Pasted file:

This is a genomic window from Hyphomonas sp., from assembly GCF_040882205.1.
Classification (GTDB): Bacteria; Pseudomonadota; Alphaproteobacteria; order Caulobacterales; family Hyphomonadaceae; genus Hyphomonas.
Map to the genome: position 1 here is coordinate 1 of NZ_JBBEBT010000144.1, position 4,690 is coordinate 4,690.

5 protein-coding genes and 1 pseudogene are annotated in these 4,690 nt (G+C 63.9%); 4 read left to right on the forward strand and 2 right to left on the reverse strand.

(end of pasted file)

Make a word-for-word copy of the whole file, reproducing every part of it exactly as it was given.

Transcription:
This is a genomic window from Hyphomonas sp., from assembly GCF_040882205.1.
Classification (GTDB): Bacteria; Pseudomonadota; Alphaproteobacteria; order Caulobacterales; family Hyphomonadaceae; genus Hyphomonas.
Map to the genome: position 1 here is coordinate 1 of NZ_JBBEBT010000144.1, position 4,690 is coordinate 4,690.

5 protein-coding genes and 1 pseudogene are annotated in these 4,690 nt (G+C 63.9%); 4 read left to right on the forward strand and 2 right to left on the reverse strand.